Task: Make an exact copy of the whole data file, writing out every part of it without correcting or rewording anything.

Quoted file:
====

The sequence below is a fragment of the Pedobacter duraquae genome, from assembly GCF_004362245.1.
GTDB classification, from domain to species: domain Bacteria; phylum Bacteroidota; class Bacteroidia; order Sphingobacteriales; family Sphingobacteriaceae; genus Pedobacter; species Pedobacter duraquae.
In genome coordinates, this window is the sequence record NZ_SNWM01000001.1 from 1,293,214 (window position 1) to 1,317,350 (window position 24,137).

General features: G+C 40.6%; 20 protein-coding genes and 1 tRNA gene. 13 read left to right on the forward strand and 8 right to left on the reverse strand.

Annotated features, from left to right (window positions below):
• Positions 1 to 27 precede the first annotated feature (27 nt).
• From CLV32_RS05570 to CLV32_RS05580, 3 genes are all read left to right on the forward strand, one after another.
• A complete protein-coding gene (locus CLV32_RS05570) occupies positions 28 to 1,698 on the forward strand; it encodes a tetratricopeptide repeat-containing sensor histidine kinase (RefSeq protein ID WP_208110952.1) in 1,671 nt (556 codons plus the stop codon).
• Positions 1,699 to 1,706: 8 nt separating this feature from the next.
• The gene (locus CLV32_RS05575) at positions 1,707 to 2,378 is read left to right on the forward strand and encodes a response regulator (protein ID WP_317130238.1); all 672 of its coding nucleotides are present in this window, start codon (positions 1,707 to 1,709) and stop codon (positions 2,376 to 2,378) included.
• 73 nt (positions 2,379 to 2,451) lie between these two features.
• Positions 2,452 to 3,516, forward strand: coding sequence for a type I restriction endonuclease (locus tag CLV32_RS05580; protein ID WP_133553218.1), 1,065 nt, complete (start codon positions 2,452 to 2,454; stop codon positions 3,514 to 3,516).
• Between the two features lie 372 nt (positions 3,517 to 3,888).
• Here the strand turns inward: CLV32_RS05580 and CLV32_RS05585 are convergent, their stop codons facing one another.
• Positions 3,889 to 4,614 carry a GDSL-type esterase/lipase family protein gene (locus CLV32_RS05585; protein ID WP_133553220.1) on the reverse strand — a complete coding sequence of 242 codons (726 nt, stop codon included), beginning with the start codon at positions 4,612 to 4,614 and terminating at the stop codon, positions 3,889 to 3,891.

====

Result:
The sequence below is a fragment of the Pedobacter duraquae genome, from assembly GCF_004362245.1.
GTDB classification, from domain to species: domain Bacteria; phylum Bacteroidota; class Bacteroidia; order Sphingobacteriales; family Sphingobacteriaceae; genus Pedobacter; species Pedobacter duraquae.
In genome coordinates, this window is the sequence record NZ_SNWM01000001.1 from 1,293,214 (window position 1) to 1,317,350 (window position 24,137).

General features: G+C 40.6%; 20 protein-coding genes and 1 tRNA gene. 13 read left to right on the forward strand and 8 right to left on the reverse strand.

Annotated features, from left to right (window positions below):
• Positions 1 to 27 precede the first annotated feature (27 nt).
• From CLV32_RS05570 to CLV32_RS05580, 3 genes are all read left to right on the forward strand, one after another.
• A complete protein-coding gene (locus CLV32_RS05570) occupies positions 28 to 1,698 on the forward strand; it encodes a tetratricopeptide repeat-containing sensor histidine kinase (RefSeq protein ID WP_208110952.1) in 1,671 nt (556 codons plus the stop codon).
• Positions 1,699 to 1,706: 8 nt separating this feature from the next.
• The gene (locus CLV32_RS05575) at positions 1,707 to 2,378 is read left to right on the forward strand and encodes a response regulator (protein ID WP_317130238.1); all 672 of its coding nucleotides are present in this window, start codon (positions 1,707 to 1,709) and stop codon (positions 2,376 to 2,378) included.
• 73 nt (positions 2,379 to 2,451) lie between these two features.
• Positions 2,452 to 3,516, forward strand: coding sequence for a type I restriction endonuclease (locus tag CLV32_RS05580; protein ID WP_133553218.1), 1,065 nt, complete (start codon positions 2,452 to 2,454; stop codon positions 3,514 to 3,516).
• Between the two features lie 372 nt (positions 3,517 to 3,888).
• Here the strand turns inward: CLV32_RS05580 and CLV32_RS05585 are convergent, their stop codons facing one another.
• Positions 3,889 to 4,614 carry a GDSL-type esterase/lipase family protein gene (locus CLV32_RS05585; protein ID WP_133553220.1) on the reverse strand — a complete coding sequence of 242 codons (726 nt, stop codon included), beginning with the start codon at positions 4,612 to 4,614 and terminating at the stop codon, positions 3,889 to 3,891.